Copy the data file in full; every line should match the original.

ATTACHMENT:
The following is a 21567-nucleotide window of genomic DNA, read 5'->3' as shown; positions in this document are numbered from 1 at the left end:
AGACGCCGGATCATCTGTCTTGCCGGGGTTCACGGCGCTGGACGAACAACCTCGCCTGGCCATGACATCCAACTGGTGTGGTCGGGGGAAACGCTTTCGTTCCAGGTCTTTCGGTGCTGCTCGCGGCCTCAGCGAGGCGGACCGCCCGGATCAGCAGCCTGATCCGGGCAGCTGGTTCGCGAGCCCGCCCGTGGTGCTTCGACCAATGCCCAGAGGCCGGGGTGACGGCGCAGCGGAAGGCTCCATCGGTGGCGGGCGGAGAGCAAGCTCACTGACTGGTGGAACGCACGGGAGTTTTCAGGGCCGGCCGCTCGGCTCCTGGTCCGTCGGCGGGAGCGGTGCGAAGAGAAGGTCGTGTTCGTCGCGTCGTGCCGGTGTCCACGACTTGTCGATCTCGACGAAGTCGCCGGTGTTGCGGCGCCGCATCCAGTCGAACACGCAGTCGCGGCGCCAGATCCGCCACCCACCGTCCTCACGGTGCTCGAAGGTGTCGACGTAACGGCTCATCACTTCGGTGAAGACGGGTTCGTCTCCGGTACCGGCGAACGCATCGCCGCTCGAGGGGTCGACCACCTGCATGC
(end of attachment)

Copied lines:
The following is a 21567-nucleotide window of genomic DNA, read 5'->3' as shown; positions in this document are numbered from 1 at the left end:
AGACGCCGGATCATCTGTCTTGCCGGGGTTCACGGCGCTGGACGAACAACCTCGCCTGGCCATGACATCCAACTGGTGTGGTCGGGGGAAACGCTTTCGTTCCAGGTCTTTCGGTGCTGCTCGCGGCCTCAGCGAGGCGGACCGCCCGGATCAGCAGCCTGATCCGGGCAGCTGGTTCGCGAGCCCGCCCGTGGTGCTTCGACCAATGCCCAGAGGCCGGGGTGACGGCGCAGCGGAAGGCTCCATCGGTGGCGGGCGGAGAGCAAGCTCACTGACTGGTGGAACGCACGGGAGTTTTCAGGGCCGGCCGCTCGGCTCCTGGTCCGTCGGCGGGAGCGGTGCGAAGAGAAGGTCGTGTTCGTCGCGTCGTGCCGGTGTCCACGACTTGTCGATCTCGACGAAGTCGCCGGTGTTGCGGCGCCGCATCCAGTCGAACACGCAGTCGCGGCGCCAGATCCGCCACCCACCGTCCTCACGGTGCTCGAAGGTGTCGACGTAACGGCTCATCACTTCGGTGAAGACGGGTTCGTCTCCGGTACCGGCGAACGCATCGCCGCTCGAGGGGTCGACCACCTGCATGC